Brainy Quote of the Day

Friday, July 22, 2016

Semiconductor Defects...

Configuration coordinate diagram, showing important energies and optical transitions. For this example, Etherm gives the acceptor level relative to the CBM.

Citation: J. Appl. Phys. 119, 181101 (2016);
Topics: Education, Nanotechnology, Semiconductor Technology, STEM

Point defects affect or even completely determine physical and chemical properties of semiconductors. Characterization of point defects based on experimental techniques alone is often inconclusive. In such cases, the combination of experiment and theory is crucial to gain understanding of the system studied. In this tutorial, we explain how and when such comparison provides new understanding of the defect physics. More specifically, we focus on processes that can be analyzed or understood in terms of configuration coordinate diagrams of defects in their different charge states. These processes include light absorption, luminescence, and nonradiative capture of charge carriers. Recent theoretical developments to describe these processes are reviewed.

Every material contains defects; perfect materials simply do not exist. While it may cost energy to create a defect, configurational entropy renders it favorable to incorporate a certain concentration of defects, since this lowers the free energy of the system.1 Therefore, even in equilibrium, we can expect defects to be present; kinetic limitations sometimes lead to formation of additional defects. Note that all of these considerations also apply to impurities that are unintentionally present in the growth or processing environment. Of course, impurities are often intentionally introduced to tailor the properties of materials. Doping of semiconductors with acceptors and donors is essential for electronic and optoelectronic applications. In the following, we will use the word “defect” as a generic term to cover both intrinsic defects (vacancies, self-interstitials, and antisites) and impurities.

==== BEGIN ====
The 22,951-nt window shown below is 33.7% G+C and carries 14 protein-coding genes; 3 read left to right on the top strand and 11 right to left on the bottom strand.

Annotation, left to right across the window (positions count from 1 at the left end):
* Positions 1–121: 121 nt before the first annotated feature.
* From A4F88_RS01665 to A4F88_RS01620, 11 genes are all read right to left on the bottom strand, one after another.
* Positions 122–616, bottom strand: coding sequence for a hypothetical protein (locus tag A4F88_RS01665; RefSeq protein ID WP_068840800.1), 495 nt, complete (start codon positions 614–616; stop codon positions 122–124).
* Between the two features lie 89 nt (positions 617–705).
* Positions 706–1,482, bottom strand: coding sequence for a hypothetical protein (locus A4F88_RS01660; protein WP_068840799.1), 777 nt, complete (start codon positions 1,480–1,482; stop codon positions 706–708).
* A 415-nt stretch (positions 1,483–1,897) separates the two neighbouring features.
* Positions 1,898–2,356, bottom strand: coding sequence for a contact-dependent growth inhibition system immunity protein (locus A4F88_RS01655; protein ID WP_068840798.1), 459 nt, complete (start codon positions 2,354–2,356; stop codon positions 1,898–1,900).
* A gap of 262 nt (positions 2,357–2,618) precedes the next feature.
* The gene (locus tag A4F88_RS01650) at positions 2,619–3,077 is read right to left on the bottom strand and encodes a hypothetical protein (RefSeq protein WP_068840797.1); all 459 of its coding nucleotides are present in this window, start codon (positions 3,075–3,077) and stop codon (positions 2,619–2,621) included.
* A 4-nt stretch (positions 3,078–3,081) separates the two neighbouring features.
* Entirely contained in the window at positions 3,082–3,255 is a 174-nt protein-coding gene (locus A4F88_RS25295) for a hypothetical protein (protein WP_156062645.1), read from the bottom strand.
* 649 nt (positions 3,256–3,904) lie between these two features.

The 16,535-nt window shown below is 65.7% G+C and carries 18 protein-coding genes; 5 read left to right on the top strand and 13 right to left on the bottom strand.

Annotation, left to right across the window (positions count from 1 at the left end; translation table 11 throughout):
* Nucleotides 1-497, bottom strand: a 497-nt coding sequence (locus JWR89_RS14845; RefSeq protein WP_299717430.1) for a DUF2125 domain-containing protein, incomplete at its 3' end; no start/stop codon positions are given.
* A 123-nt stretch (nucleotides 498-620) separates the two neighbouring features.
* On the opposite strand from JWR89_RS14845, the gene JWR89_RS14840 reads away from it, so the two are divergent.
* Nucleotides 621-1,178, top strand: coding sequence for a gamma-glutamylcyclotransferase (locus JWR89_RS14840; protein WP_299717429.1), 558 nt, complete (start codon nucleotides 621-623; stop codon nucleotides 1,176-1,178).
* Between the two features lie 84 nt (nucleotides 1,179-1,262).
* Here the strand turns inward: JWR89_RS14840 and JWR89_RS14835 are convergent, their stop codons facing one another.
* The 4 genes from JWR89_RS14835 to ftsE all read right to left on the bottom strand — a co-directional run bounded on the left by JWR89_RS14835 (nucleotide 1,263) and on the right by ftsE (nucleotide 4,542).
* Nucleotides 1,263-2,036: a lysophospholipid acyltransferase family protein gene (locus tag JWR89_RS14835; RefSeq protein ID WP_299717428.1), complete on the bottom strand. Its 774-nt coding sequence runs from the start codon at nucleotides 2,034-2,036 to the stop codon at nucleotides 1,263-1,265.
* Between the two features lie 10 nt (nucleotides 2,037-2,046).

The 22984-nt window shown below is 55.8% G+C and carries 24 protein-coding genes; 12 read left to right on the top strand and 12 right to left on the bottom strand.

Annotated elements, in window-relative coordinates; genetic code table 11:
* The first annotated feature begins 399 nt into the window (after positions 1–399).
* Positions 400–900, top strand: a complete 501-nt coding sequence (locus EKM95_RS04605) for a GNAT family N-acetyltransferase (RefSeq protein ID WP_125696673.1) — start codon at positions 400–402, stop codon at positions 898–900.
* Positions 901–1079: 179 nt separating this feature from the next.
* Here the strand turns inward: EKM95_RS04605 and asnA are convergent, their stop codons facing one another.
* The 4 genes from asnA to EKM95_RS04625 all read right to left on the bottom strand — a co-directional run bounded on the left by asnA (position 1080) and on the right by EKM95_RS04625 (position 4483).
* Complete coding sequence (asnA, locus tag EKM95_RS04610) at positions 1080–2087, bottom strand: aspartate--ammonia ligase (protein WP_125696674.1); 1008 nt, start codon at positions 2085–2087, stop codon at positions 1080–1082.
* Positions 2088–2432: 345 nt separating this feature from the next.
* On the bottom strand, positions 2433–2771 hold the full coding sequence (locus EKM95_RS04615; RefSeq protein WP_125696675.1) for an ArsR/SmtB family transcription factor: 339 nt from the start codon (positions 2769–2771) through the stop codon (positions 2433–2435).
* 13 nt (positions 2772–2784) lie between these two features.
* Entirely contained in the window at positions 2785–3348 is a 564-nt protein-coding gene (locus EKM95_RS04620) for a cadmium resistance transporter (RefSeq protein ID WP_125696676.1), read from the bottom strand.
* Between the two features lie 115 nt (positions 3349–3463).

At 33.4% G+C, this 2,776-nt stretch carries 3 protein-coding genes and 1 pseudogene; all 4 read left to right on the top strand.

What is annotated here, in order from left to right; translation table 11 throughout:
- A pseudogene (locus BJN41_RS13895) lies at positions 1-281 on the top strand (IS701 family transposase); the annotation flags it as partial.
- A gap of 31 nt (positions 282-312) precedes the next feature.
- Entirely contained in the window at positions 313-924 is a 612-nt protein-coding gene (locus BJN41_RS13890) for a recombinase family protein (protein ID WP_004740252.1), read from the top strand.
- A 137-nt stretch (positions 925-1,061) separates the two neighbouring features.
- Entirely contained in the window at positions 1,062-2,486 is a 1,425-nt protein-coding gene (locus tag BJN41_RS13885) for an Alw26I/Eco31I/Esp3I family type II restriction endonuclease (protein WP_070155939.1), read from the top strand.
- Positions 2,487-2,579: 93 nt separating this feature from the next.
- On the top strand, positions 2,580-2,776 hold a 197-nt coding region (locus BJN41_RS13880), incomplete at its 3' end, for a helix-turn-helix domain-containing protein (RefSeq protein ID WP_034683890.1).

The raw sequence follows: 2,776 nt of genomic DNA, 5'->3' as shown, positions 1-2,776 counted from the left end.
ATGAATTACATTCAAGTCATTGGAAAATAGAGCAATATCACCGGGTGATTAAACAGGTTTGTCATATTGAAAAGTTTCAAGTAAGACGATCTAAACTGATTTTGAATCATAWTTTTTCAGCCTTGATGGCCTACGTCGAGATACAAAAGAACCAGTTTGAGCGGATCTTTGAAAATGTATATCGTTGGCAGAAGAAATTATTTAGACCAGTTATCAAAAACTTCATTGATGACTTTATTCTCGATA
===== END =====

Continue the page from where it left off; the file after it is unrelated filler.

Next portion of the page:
Since defects are unavoidable, we must consider the effects they have on the properties of materials. These effects can be considerable, to the point of determining the functionality of the material, as in p- or n-type doping. Point defects play a key role in diffusion: virtually all diffusion processes are assisted by point defects. Defects are often responsible for degradation of a device. Even in the absence of degradation, defects can limit the performance of a device. Compensation by native point defects can decrease the level of doping that can be achieved. Defects with energy levels within the band gap can act as recombination centers, impeding carrier collection in a solar cell or light emission from a light-emitting diode. Sometimes, these effects can be used to advantage: luminescence centers in wide-band-gap materials can be used to emit light at specified wavelengths; or single-spin centers (such as the nitrogen–vacancy (NV) center in diamond) can act as an artificial atom and serve as a qubit in a quantum information system.2,3 Finally, sometimes, one deliberately wants to grow materials with many defects. Examples are materials for ultrafast optoelectronic switches or semiconductors used to optically generate THz pulses, where defect densities should be large enough so that carrier lifetimes are as short as a few picoseconds.4

Journal of Applied Physics:
Tutorial: Defects in semiconductors—Combining experiment and theory
Audrius Alkauskas1, Matthew D. McCluskey2 and Chris G. Van de Walle3,a)

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